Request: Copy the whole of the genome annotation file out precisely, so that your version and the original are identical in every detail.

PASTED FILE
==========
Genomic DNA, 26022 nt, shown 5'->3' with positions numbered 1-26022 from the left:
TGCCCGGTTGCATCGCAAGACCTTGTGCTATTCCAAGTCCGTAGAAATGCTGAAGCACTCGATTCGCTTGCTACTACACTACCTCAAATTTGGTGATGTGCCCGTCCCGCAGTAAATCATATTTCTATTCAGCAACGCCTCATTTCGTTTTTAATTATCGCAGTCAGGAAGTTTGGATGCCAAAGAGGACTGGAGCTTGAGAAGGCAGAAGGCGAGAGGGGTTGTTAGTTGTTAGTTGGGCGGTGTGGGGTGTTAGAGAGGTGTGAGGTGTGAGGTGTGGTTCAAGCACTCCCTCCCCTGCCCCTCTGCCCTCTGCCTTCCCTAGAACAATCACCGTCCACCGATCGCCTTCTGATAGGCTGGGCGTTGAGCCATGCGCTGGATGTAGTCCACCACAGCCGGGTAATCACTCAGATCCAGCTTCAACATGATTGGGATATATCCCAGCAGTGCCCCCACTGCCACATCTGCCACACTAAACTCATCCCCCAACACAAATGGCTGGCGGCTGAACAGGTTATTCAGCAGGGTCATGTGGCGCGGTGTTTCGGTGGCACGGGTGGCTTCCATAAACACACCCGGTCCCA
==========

Genomic DNA, 26022 nt, shown 5'->3' with positions numbered 1-26022 from the left:
TGCCCGGTTGCATCGCAAGACCTTGTGCTATTCCAAGTCCGTAGAAATGCTGAAGCACTCGATTCGCTTGCTACTACACTACCTCAAATTTGGTGATGTGCCCGTCCCGCAGTAAATCATATTTCTATTCAGCAACGCCTCATTTCGTTTTTAATTATCGCAGTCAGGAAGTTTGGATGCCAAAGAGGACTGGAGCTTGAGAAGGCAGAAGGCGAGAGGGGTTGTTAGTTGTTAGTTGGGCGGTGTGGGGTGTTAGAGAGGTGTGAGGTGTGAGGTGTGGTTCAAGCACTCCCTCCCCTGCCCCTCTGCCCTCTGCCTTCCCTAGAACAATCACCGTCCACCGATCGCCTTCTGATAGGCTGGGCGTTGAGCCATGCGCTGGATGTAGTCCACCACAGCCGGGTAATCACTCAGATCCAGCTTCAACATGATTGGGATATATCCCAGCAGTGCCCCCACTGCCACATCTGCCACACTAAACTCATCCCCCAACACAAATGGCTGGCGGCTGAACAGGTTATTCAGCAGGGTCATGTGGCGCGGTGTTTCGGTGGCACGGGTGGCTTCCATAAACACACCCGGTCCCA